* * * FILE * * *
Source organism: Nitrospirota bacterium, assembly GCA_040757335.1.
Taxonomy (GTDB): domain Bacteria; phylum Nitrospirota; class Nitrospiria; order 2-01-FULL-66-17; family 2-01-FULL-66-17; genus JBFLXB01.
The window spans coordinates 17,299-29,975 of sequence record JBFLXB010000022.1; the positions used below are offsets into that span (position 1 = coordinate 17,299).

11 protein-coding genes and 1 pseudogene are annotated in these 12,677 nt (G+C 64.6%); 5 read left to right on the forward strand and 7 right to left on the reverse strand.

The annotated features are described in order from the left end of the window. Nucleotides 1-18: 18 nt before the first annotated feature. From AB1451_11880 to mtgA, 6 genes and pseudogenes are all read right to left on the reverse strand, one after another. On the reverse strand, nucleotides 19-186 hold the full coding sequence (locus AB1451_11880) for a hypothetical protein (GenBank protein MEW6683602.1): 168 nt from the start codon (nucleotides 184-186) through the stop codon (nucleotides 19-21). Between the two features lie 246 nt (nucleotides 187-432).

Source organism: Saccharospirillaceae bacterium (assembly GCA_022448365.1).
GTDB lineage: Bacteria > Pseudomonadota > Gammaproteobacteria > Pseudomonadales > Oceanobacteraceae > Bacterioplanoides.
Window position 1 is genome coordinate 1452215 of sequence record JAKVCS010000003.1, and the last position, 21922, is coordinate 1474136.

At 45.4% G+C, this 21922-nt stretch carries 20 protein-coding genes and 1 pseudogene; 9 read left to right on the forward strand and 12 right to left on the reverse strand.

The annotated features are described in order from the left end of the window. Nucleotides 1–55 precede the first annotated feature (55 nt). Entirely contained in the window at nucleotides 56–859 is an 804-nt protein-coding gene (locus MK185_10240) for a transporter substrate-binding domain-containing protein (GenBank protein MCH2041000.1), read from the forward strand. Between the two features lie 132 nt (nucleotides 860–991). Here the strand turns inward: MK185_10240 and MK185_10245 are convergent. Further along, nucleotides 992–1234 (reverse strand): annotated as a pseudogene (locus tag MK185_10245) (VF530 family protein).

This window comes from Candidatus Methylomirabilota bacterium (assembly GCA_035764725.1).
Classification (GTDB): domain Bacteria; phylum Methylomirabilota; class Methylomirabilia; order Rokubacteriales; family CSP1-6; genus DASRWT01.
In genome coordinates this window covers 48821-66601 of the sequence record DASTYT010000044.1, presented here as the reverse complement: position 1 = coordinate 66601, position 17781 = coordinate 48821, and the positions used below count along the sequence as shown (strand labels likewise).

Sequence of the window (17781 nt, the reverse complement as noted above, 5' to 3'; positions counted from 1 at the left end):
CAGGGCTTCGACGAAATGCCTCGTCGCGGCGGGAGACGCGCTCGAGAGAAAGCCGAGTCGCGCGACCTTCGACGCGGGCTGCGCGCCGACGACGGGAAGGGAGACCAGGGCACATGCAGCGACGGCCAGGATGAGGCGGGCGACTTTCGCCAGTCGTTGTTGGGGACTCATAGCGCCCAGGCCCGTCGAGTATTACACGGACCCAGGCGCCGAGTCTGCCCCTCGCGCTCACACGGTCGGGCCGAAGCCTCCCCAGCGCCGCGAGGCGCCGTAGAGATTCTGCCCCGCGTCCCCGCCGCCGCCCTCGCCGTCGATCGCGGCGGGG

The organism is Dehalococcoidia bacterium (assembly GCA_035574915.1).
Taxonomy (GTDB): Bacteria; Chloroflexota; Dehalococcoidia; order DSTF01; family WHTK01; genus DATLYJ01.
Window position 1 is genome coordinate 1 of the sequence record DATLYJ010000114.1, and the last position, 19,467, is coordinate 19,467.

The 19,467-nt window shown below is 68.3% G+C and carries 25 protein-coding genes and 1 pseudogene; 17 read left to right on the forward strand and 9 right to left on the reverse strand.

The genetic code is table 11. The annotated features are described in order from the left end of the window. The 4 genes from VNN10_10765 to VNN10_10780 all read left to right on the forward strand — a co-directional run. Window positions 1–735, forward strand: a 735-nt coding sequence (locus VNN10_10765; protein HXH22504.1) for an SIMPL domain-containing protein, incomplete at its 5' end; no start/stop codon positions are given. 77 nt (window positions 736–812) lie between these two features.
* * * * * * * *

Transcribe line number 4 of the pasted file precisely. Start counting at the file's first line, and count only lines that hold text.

11 protein-coding genes and 1 pseudogene are annotated in these 12,677 nt (G+C 64.6%); 5 read left to right on the forward strand and 7 right to left on the reverse strand.